El Porteñazo

El Porteñazo (2 June 1962 – 6 June 1962) was a short-lived military rebellion against the government of Rómulo Betancourt in Venezuela, in which rebels attempted to take over the city of Puerto Cabello (60 miles (97 km) from the capital). The rebellion was on a substantially larger scale than that of El Carupanazo a month earlier.

On 2 June 1962, units led by navy Captains Manuel Ponte Rodríguez, Pedro Medina Silva and Víctor Hugo Morales went into rebellion.[1] The 55th National Guard Detachment declined to participate. The rebellion was crushed by the 3rd of June, leaving more than 400 dead and 700 injured, and by the 6th of June the rebels' stronghold of Solano Castle had fallen.[1]

A photograph of chaplain Luis María Padilla holding a wounded soldier during the rebellion won the 1963 Pulitzer Prize for Photography and 1962 World Press Photo of the Year for Héctor Rondón of La República.[2][3]

El Porteñazo
Fortin 3 fotos

Bombardment of the Solano Castle during the Porteñazo.
Date2–6 June 1962
Result Government victory
Venezuela Venezuelan government Venezuela Military rebels
Commanders and leaders
Venezuela Rómulo Betancourt Venezuela Manuel Ponte Rodríguez
Venezuela Pedro Medina Silva
Venezuela Víctor Hugo Morales
Military support
Armed Forces of Venezuela Rebel forces
Casualties and losses
+400 dead and 700 injured[1]


Héctor Rondón Lovera (1962)
Héctor Rondón Lovera with his photograph of the rebellion won the 1963 Pulitzer Prize.

Different stories retelling the event mourned Venezuela, taking the rebellion as an unjust and unnecessary act of war. Many reconciled what had happened according to their personal and political affiliations.

Alí Brett[4] wrote, according to his investigation:

After 6am on Sunday the masonry of Solano Castle began receiving the impact of bombs. When the bombing began, we were in the neighbourhood "Las Tejerías" a few metres from the old fortress, which, for the first time in several centuries was a victim of an attack of this nature.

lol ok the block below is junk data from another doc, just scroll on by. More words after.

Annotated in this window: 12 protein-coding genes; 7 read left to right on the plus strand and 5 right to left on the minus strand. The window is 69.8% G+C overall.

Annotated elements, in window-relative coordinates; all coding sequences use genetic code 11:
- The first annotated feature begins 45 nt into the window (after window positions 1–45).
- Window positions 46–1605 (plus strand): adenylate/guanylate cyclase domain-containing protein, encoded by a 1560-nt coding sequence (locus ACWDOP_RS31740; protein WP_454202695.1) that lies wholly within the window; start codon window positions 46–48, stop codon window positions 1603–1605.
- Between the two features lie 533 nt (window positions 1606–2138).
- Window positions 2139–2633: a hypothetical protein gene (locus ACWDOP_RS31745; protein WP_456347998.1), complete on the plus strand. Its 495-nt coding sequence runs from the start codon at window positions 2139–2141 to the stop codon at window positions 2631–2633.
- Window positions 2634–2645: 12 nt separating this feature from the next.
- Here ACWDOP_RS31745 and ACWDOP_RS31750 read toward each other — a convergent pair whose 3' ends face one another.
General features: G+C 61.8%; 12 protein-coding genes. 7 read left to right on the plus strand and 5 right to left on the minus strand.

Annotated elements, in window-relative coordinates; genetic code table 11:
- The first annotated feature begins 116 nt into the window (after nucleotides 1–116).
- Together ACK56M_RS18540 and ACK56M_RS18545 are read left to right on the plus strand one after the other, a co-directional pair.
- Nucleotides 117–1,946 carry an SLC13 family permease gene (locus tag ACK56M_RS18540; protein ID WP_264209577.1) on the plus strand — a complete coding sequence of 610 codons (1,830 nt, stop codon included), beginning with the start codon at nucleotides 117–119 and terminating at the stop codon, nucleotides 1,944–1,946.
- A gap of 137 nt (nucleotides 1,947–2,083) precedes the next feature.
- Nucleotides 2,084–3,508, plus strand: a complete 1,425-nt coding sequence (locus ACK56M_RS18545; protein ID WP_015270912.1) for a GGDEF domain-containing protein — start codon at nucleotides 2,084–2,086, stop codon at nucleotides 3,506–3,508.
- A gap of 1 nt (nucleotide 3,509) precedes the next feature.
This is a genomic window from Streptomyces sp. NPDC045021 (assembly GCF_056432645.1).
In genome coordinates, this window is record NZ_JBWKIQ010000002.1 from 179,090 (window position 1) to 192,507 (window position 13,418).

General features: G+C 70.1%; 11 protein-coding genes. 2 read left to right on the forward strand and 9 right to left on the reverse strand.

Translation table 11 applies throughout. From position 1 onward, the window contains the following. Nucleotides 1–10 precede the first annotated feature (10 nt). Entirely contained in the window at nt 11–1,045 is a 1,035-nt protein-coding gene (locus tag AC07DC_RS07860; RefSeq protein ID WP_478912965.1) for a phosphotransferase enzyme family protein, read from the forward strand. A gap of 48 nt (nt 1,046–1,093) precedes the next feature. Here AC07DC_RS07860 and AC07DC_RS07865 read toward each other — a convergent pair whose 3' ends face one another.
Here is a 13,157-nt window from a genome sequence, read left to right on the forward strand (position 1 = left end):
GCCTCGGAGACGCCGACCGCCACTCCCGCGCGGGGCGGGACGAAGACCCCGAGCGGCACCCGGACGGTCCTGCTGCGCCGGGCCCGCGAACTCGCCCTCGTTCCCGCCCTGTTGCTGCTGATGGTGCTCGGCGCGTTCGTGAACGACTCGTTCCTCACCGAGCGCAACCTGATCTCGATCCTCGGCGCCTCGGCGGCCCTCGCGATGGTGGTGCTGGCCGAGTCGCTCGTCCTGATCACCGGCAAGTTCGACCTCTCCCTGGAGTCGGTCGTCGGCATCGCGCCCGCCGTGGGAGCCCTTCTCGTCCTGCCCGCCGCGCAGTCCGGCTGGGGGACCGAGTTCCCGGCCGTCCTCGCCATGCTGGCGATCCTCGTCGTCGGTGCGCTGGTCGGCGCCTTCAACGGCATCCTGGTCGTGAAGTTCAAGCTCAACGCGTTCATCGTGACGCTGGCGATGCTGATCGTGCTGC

The fort was an enigma of the uprising and much was speculated about its power. All of the stories told of the advantages and strategic position of the "Black Burro" (a popular name for the antique cannon). People knowledgeable of this weapon know that if it was fired, even only once, Puerto Cabello would disappear.

Barely keeping up during the insurgency, the marines raised the Naval Base to guard the fort, whose inhabitants, by this day, Monday the 4th of June, were already dead. The presence of the executive officials and some military leaders clarified the mystery that had almost become the truth during the course of events, due to ill-founded stories.

He concludes his investigation by saying:

That the fort could be used as a point of operations for the rebels signifies one of the many known military errors of the event; after the appearance of the airplane as an element of war, these strengths were of no strategic effect.

See also


  1. ^ a b c (in Spanish) venezuelatuya.com, El Carupanazo y El Porteñazo
  2. ^ (in Spanish) Ultimas Noticias, 5 June 2012, Del archivo de la Cadena Capriles: El Porteñazo, accessed 12 June 2012
  3. ^ The photo can be seen here: poyi.org, Aid From the Padre
  4. ^ Alí Brett Martínez, writer and social communicator who investigated the events in Puerto Cabello. He witnessed what happened.

Further reading

  • (in Spanish) Alí Brett Martínez (1973), El Porteñazo: historia de una rebelión, Ediciones Adaro
  • (in Spanish) Últimas Noticias, 5 June 2012, Del archivo de la Cadena Capriles: El Porteñazo - gallery of 24 photographs, including Últimas Noticias' front page of 4 June 1962, with the award-winning photo by Hector Rondón.
1963 Pulitzer Prize

The following are the Pulitzer Prizes for 1963.

ASEAN Declaration

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Asian Relations Conference

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El Carupanazo

El Carupanazo was a short-lived military rebellion against the government of Rómulo Betancourt, in which rebel military officers commanding the Third Marine Infantry Battalion and the 77th National Guard Detachment took over the city of Carúpano in May 1962. The rebellion was followed a month later by another in Puerto Cabello, El Porteñazo.